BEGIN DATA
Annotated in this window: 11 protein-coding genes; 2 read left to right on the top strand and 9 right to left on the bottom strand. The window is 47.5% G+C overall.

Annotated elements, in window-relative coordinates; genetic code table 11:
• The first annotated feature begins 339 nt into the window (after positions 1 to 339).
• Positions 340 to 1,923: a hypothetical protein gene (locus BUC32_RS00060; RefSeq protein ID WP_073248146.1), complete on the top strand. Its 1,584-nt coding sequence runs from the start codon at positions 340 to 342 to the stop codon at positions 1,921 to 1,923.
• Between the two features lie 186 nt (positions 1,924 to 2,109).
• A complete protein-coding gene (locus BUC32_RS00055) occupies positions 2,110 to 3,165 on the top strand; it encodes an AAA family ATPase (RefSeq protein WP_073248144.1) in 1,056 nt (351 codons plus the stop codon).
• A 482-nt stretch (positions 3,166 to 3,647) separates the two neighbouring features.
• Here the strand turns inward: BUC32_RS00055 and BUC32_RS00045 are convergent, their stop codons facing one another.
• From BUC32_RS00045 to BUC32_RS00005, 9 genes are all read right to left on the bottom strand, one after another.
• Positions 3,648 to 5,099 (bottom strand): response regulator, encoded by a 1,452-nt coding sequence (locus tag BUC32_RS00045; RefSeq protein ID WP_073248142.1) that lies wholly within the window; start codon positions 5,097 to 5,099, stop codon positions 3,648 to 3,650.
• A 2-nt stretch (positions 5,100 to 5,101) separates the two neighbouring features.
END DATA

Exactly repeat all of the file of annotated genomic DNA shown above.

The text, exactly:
Annotated in this window: 11 protein-coding genes; 2 read left to right on the top strand and 9 right to left on the bottom strand. The window is 47.5% G+C overall.

Annotated elements, in window-relative coordinates; genetic code table 11:
• The first annotated feature begins 339 nt into the window (after positions 1 to 339).
• Positions 340 to 1,923: a hypothetical protein gene (locus BUC32_RS00060; RefSeq protein ID WP_073248146.1), complete on the top strand. Its 1,584-nt coding sequence runs from the start codon at positions 340 to 342 to the stop codon at positions 1,921 to 1,923.
• Between the two features lie 186 nt (positions 1,924 to 2,109).
• A complete protein-coding gene (locus BUC32_RS00055) occupies positions 2,110 to 3,165 on the top strand; it encodes an AAA family ATPase (RefSeq protein WP_073248144.1) in 1,056 nt (351 codons plus the stop codon).
• A 482-nt stretch (positions 3,166 to 3,647) separates the two neighbouring features.
• Here the strand turns inward: BUC32_RS00055 and BUC32_RS00045 are convergent, their stop codons facing one another.
• From BUC32_RS00045 to BUC32_RS00005, 9 genes are all read right to left on the bottom strand, one after another.
• Positions 3,648 to 5,099 (bottom strand): response regulator, encoded by a 1,452-nt coding sequence (locus tag BUC32_RS00045; RefSeq protein ID WP_073248142.1) that lies wholly within the window; start codon positions 5,097 to 5,099, stop codon positions 3,648 to 3,650.
• A 2-nt stretch (positions 5,100 to 5,101) separates the two neighbouring features.